Alveolitis is inflammation of the smallest of airways/airspace in your lungs (at the alveoli). Alveolitis can be related to an infection like a viral or bacterial pneumonia or could be caused by an irritant or other immune response. The list is long but these are the most common causes. Alveolitis usually goes away within an order of days to weeks once the cause is resolved. There is no real literature to definitively support when alveolitis should be followed-up so I defer this to what you doctor thinks is most appropriate. It really depends widely on the appearance but ranges from a month to a year.
AV malformations are congenital variations in the pulmonary blood vessels that a certain percentage of the population have. Instead of blood vessels connecting from artery to capillary and then vein, what happens is the artery connects directly to the vein, bypassing the capillary. It can get more complicated than this but that is roughly what a pulmonary AV malformation basically is in simplest form. The reason for following these AV malformations is to make sure they don't get too big because they can bleed and cause problems if you ever develop any blood clots in your vessels. Please refer to this article for more information - http://ajrccm.atsjournals.org/cgi/content/full/158/2/643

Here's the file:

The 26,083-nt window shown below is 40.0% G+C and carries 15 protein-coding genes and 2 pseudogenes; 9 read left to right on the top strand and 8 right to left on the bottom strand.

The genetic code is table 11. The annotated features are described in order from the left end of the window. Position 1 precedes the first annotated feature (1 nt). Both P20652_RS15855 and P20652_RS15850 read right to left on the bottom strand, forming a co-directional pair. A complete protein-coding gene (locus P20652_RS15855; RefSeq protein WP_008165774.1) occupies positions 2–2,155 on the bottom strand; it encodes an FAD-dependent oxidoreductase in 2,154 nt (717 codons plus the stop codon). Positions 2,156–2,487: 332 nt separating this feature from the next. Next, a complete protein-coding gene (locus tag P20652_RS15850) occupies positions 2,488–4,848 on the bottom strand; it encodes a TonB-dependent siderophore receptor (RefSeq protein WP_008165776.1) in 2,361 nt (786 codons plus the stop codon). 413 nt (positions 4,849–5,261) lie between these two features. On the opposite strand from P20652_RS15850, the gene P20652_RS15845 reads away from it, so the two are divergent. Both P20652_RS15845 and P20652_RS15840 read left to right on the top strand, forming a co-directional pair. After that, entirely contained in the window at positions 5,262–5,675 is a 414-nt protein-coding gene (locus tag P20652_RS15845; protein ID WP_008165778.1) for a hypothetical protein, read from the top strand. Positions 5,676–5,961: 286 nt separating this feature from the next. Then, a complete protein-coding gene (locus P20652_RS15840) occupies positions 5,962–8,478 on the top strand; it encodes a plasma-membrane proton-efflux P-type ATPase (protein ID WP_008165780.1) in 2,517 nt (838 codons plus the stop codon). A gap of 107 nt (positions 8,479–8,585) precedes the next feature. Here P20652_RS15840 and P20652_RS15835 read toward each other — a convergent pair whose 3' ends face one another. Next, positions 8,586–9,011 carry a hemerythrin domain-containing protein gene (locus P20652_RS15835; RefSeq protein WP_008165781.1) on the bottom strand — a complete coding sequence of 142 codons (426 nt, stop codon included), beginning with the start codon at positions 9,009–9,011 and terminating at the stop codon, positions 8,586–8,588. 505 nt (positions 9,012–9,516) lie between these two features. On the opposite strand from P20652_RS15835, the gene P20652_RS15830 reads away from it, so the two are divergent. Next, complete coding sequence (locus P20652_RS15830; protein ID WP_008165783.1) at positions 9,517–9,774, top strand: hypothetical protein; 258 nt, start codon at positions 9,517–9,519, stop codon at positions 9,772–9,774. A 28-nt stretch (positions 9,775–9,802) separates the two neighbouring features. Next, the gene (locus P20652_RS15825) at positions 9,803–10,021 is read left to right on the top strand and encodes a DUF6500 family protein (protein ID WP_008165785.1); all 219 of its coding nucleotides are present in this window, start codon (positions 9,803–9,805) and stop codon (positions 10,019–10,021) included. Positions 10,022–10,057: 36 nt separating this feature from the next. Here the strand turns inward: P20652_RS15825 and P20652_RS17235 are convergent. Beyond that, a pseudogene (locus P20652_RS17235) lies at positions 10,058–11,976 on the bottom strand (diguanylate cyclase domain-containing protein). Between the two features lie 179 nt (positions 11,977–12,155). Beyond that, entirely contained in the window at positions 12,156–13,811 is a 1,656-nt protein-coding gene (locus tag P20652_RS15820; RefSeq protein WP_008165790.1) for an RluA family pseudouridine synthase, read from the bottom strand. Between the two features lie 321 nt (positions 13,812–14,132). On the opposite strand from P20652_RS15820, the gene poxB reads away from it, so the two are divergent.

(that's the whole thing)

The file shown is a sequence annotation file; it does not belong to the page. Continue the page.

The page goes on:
In that article it was cited that "In one study, follow-up with CT scan one or more years after embolotherapy showed that 96% of PAVM were either undetectable or reduced in size (reference #107 from article)." Reference: Remy, J., M. Remy-Jardin, L. Wattinne, and C. Deffontaines. 1992. Pulmonary arteriovenous malformations: evaluations with CT of the chest before and after treatment. Radiology 182: 809-816 [Abstract/Free Full Text].
Hope this helps!